“They’re not like ghosts that bake cake, you know? Like you’re not gonna get possessed by Betty Crocker,” he says.

Rodriguez claims he even occasionally sees “residual” pet hauntings: “Sometimes we’ll see a dog ghost or a cat ghost walking down the hallway — that’s always nice.”

Tonight Rodriguez and his crew have come to Homestead, to a hotel with a well-documented history of tragedy.

Built in 1904, Hotel Redland on Flagler Avenue is considered the oldest surviving building in Homestead. In its early years, it functioned as a rooming house, a supply store, and a post office. Though business blossomed, the hotel was struck by tragedy the night of November 10, 1913. A fire had started in the attic and burned down the building. Several guests, asleep in their beds, died. Nine days later, it was announced that a new hotel would be built in the same location.

At the time, rumors surrounded the mystery of a woman who had died after falling from the window of room 202. Some said she had tried to crack a window during the fire, causing it to intensify and burn her to death. Others said she had been thrown out her room by an ex-lover while others said she was thrown out for snitching on a bootlegger during Prohibition period. Whatever the story may be, says Rodriguez, he's sure that the ghosts of both the man and woman are in the room.

Inside Hotel Redland on this humid August night, Rodriguez lays a metal briefcase on the duvet of a queen-size bed in room 202 and pulls out a handheld Panasonic recorder. “These are the best for recording ghost voices,” he says.

After her invocation, Echeverri vacates the dark, humid alcove. A few years ago, after her husband died, the curly-haired embroiderer began seeing his ghost, she says. After approaching Rodriguez, she became the team's resident psychic medium. In terms of her predictions, Rodriguez finds she's "almost always spot on."

Perturbed after tonight's readings, Echeverri sits cross-legged with her purple purse on the floor. Quietly, she says, "It's a thin, tall man. He threw her out this window."

Kneeling beside the bed, Tim Arnwine, a retired paramedic from Pembroke Pines, calibrates a radio. Across the bed are specialized meters measuring infrared, electromagnetism, sound, and motion. He picks up a teddy bear and pokes its furry belly. Immediately, the toy — a "boo bear" — begins to ask automated questions. Arnwine explains the teddy bear is for child ghosts to interact with because other tools might be intimidating.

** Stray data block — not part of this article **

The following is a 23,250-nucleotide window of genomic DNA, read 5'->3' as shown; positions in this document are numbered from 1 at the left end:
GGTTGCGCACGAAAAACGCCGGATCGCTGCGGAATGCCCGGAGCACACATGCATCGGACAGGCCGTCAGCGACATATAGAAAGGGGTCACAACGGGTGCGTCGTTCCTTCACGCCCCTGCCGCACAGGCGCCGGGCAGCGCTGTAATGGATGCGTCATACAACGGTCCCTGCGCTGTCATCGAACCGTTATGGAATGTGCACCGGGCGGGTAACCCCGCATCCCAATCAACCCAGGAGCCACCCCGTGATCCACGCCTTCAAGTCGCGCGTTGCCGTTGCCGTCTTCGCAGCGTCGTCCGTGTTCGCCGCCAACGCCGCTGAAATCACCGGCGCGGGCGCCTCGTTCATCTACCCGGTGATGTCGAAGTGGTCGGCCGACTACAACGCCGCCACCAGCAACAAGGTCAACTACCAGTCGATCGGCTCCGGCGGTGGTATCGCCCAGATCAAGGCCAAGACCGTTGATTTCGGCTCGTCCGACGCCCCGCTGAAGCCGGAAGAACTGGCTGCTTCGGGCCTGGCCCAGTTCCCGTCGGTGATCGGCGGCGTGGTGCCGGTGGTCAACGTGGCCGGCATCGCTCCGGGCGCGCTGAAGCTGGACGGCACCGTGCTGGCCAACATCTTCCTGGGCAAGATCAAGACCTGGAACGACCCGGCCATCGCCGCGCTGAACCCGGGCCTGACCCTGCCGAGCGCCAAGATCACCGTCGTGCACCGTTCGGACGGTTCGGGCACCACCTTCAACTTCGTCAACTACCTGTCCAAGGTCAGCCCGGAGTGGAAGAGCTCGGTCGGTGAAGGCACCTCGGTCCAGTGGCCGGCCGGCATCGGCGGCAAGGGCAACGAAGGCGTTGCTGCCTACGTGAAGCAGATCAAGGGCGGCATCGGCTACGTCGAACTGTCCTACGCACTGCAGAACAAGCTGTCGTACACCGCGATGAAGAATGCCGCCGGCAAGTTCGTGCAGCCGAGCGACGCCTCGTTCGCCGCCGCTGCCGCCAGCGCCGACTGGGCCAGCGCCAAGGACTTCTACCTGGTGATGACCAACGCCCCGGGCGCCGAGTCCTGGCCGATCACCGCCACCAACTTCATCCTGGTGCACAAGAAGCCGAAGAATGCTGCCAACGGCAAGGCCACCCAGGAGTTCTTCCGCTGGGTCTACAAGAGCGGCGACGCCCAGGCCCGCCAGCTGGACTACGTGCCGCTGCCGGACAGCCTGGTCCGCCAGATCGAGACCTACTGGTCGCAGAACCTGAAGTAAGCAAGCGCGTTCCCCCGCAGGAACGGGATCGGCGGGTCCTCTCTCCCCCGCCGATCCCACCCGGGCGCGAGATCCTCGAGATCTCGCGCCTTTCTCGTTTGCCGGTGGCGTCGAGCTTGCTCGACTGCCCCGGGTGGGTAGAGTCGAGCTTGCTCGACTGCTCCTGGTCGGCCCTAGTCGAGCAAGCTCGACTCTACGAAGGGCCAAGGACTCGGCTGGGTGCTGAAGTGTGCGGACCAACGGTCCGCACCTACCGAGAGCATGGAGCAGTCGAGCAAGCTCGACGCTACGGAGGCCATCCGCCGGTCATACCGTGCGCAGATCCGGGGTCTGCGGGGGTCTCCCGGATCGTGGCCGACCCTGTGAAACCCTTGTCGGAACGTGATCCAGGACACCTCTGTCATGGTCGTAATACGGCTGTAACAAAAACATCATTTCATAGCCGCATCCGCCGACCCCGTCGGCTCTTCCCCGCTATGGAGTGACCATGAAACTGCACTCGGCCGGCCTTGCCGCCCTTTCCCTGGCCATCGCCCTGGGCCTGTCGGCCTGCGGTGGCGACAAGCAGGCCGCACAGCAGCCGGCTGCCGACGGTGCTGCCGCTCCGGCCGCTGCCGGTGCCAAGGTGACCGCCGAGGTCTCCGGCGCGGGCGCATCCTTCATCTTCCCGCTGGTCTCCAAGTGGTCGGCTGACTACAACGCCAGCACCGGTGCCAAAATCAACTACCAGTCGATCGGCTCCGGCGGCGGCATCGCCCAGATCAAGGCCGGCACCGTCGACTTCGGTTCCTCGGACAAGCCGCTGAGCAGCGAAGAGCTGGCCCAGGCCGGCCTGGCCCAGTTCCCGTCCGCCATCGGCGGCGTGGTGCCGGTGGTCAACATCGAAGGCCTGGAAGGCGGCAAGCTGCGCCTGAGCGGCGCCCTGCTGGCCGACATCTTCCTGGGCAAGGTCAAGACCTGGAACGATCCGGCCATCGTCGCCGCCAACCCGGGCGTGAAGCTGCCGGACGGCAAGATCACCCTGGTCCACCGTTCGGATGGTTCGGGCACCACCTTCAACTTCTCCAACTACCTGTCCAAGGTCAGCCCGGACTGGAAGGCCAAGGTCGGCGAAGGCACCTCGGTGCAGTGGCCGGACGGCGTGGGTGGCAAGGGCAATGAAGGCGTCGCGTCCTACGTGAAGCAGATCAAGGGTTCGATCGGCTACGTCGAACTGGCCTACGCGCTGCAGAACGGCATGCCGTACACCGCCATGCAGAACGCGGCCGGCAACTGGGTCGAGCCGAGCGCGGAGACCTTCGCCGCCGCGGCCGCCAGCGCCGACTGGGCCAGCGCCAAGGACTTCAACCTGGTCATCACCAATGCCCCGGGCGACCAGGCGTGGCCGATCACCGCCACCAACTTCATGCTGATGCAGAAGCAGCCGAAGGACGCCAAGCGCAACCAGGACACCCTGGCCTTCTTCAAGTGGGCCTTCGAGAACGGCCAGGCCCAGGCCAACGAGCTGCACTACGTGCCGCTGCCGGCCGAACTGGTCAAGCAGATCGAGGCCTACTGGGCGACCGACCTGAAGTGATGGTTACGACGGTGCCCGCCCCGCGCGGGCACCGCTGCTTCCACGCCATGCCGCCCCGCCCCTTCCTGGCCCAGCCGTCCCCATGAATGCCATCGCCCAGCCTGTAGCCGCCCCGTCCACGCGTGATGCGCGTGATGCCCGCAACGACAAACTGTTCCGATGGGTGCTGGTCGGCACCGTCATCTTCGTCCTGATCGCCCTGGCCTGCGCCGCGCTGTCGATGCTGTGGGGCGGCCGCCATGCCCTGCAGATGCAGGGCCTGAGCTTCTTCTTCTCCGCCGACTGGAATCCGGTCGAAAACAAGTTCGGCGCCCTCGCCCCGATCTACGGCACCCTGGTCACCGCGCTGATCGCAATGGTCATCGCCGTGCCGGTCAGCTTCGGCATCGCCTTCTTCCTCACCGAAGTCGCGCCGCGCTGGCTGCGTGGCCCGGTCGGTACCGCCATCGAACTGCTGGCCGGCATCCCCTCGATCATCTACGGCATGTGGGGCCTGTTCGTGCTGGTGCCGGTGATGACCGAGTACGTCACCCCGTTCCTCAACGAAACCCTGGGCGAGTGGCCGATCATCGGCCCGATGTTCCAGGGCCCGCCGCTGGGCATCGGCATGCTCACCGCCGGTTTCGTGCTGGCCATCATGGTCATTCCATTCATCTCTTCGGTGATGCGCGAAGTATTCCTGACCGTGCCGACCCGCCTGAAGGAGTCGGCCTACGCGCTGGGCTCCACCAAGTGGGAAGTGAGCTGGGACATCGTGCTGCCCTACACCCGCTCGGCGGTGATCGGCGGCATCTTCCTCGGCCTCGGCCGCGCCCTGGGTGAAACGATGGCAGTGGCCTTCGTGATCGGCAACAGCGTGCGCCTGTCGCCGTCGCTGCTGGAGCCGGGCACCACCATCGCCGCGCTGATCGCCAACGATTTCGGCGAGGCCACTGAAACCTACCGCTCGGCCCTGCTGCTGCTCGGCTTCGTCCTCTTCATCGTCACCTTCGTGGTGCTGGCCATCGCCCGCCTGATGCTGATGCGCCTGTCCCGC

"We don't provoke ghosts," Rodriguez says sternly. Once, a volunteer on Arnwine's team tried screaming as a tactic and was immediately discharged. "I'm more scared of people," Rodriguez says. "They're the real monsters."

He sets up a recorder and begins to speak. In a clear, enunciated voice, he asks for a name, a gender, a cause of death, and, finally, whether the ghost likes guests living in the room. For two hours, his recorder registers only crackles, static, and the gentle hum of a portable air conditioner. Around midnight, Rodriguez becomes frustrated and delivers an ultimatum: He'll leave if he receives no response. He asks for a name once again and plays back the recording. Faintly, he says, he hears one: "Lonnie Lee."

Just outside the door is a framed portrait of a young man with golden locks and a boyish grin. The heading: "Lonnie Lee Hood 1935."

As the team flips on the light and packs the equipment, Rodriguez smiles. "That's why I do these investigations and tours," he says, "I get how people think ghosts are fake, because they've never seen or heard them. It's like I wouldn't believe in a giraffe unless I had seen a giraffe."

Echeverri purses her lips and exits the room. "It's not a good vibe here," she says. As the team walks down, a couple lugs two large suitcases up the stairs and settles in for the night.
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Isabella Vi Gomes was a writing fellow at Miami New Times. She graduated from Princeton University in 2016. She then earned a master's degree in journalism from Columbia University.